11 American Conservative Leaders who Embraced Environmentalism

In today’s culture, conservative environmentalism can sound like an oxymoron. But this hasn’t always been the case. Throughout American history, many notable leaders, popular authors, influential philosophers, and passionate citizens have stood up for both conservative and environmental values, proving these ideals are not mutually exclusive.


These visionary leaders used their power to promote policies which benefited the environment. They all recognized early signs of environmental problems and were brave enough to act on these issues.

Thomas Jefferson.

Although the word environmentalism was not coined until 1922, America’s third president was a visionary far ahead of his time. With his gift for imagining the future, Jefferson advocated for sustainable forestry and farming practices in many of his writings. He also ordered the Lewis and Clark expedition (1804-1806), which resulted in new  information about early America’s natural resources, as well as the native flora and fauna.

Abraham Lincoln.

While most remembered (and rightfully so) for abolishing slavery and preserving the Union, the nation’s 16th president also left a legacy as a pioneer in conservation. By signing the Yosemite Grant Act (1864) into law, Lincoln designated Yosemite Valley and Mariposa Grove to the state of California as protected lands for public use. This was the first time in US history that land had been set apart for posterity to enjoy, and it set a precedent which resulted in the creation of the National Park Service in 1916.  He also established the United States Department of Agriculture (1862) and the National Academy of Sciences (1863).

Theodore Roosevelt.

Well-known as a trailblazer for the environment, Roosevelt has a long list of accomplishments. In 1887, he co-founded The Boone and Crockett Club (a sort of sportsmen's conservation group), founded 230 million acres of public lands, established 5 National Parks, created 150 National Forests, and passed the Antiquities Act (1906), through which he created 18 national monuments. He also passed the Newlands Act (1902) and appointed the Inland Waterways commission (1907), through which he completed 24 reclamation projects, created the National Conservation Commission (1909), and created 51 federal bird reserves and four national game preserves.

Gifford Pinchot.

Though a lesser-known name on this list, Pinchot was an important voice for conservation during the Progressive era. He was the contemporary and appointee of Theodore Roosevelt, serving as the first Chief of the USDA Forest Service. He later served as the governor of Pennsylvania as well. He invented the term ‘conservation ethic,’ introduced the concept of scientific forestry, and advocated for the controlled and continuous use of forests in order to maximize profit while replenishing trees. His leadership was vital in helping Americans value the conservation of trees as a natural resource.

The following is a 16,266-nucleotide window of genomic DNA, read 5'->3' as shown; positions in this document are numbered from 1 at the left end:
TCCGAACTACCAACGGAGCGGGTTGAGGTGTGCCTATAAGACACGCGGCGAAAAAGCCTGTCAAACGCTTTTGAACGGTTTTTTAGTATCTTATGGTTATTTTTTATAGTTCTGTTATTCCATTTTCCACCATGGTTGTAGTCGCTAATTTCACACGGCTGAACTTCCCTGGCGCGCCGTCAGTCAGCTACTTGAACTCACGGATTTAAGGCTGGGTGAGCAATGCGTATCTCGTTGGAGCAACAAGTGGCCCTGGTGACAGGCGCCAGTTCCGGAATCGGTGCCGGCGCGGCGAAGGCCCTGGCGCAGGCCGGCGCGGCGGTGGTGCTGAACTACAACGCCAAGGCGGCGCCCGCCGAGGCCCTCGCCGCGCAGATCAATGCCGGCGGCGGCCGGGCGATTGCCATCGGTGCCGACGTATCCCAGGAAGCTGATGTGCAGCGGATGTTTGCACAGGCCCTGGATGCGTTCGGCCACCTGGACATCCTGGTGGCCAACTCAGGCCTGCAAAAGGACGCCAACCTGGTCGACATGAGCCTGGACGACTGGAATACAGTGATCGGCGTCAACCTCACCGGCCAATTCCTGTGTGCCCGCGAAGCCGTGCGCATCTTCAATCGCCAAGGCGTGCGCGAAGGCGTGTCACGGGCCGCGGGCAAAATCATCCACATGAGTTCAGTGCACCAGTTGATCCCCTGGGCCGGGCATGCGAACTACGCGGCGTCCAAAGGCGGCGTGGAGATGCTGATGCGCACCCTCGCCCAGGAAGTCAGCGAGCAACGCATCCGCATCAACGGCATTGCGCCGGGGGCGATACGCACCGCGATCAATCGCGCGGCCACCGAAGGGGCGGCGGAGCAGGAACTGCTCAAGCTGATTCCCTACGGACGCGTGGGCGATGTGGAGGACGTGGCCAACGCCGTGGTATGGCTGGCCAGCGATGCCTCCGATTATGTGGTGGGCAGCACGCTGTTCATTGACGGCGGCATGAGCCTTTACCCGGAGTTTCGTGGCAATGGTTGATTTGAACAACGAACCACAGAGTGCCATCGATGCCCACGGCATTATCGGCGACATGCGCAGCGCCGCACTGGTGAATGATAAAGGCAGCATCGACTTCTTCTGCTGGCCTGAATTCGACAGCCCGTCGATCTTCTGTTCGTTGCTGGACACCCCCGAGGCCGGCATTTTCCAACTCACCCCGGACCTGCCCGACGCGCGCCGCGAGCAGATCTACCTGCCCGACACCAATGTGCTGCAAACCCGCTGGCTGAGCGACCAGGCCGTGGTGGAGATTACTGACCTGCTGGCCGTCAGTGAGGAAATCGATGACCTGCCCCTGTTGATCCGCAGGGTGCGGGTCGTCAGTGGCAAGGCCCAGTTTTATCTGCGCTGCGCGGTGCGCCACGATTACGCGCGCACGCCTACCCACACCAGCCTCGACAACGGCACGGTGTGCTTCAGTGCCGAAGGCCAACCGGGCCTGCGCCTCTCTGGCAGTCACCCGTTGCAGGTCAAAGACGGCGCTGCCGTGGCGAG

Richard Nixon.

While his primary legacy is not a positive one, he did make some distinctly positive environmental contributions. Critics say his motives were mainly political, but regardless, he did some important things for conservation. Perhaps most notably, Nixon founded the Environmental Protection Agency in 1970. He also passed the National Environmental Policy Act (1969), the Clean Air Extension Act (1970), the Marine Mammal Protection Act (1972), the Environmental Pesticide Control Act (1972), the Endangered Species Act (1973), and the Safe Drinking Water Act (1974).

William Ruckelshaus.

He served as the first and fifth director of the EPA (between these roles, he served as director of the FBI and Deputy Attorney General of the United States — a true public servant!). He was instrumental in defining the mission of the EPA and in structuring its leadership and priorities. He also made the decision to ban the pesticide DDT.

Russell Train.

Train served as the second director of the EPA, and was a founder and chairman of the World Wildlife Fund. In his time as EPA director, serving under Nixon and Ford, he emphasized the need to evaluate environmental impact as the economy continued to grow rapidly.


While these individuals did not change official policies, they were significantly influential in shaping growing movements.

George Perkins Marsh.

Appointed by President Lincoln, Marsh was the 15th ambassador to Italy. Also a notable writer and philosopher, he is considered by many to be the first coined ‘environmentalist’, and wrote a book called Man and Nature (1864), which made a significant impact throughout the world as one of the first works to recognize the importance of what today is referred to as ‘sustainability.’

Russell Kirk.

Kirk was a notable political theorist and an influential conservative writer during the 20th century. In his 1960’s newspaper column ‘To the Point,’ he argued frequently for  conservation. He also authored an essay called Man, Enemy of Nature (1968), which solidified his place among influential conservatives who demonstrated concern for the environment.

George Bird Grinnell.

Grinnell was a close friend and ally of Teddy Roosevelt. Along with Roosevelt and others, he co-founded the Boone and Crockett Club (1887). He also helped organize the Audubon Society, which focuses on the conservation of birds and other wildlife.

These trailblazing conservative and environmental leaders understood that at the core of the conservative ideology is the value of being good stewards of what we have been given. For Americans, that includes all manner of natural resources, animals, plants, trees, water, air, natural wonders, and beautiful landmarks. Without the vision of these inspirational leaders, America would look quite differently today. Now it is our turn to continue their incredible legacy.   

Meghan Miller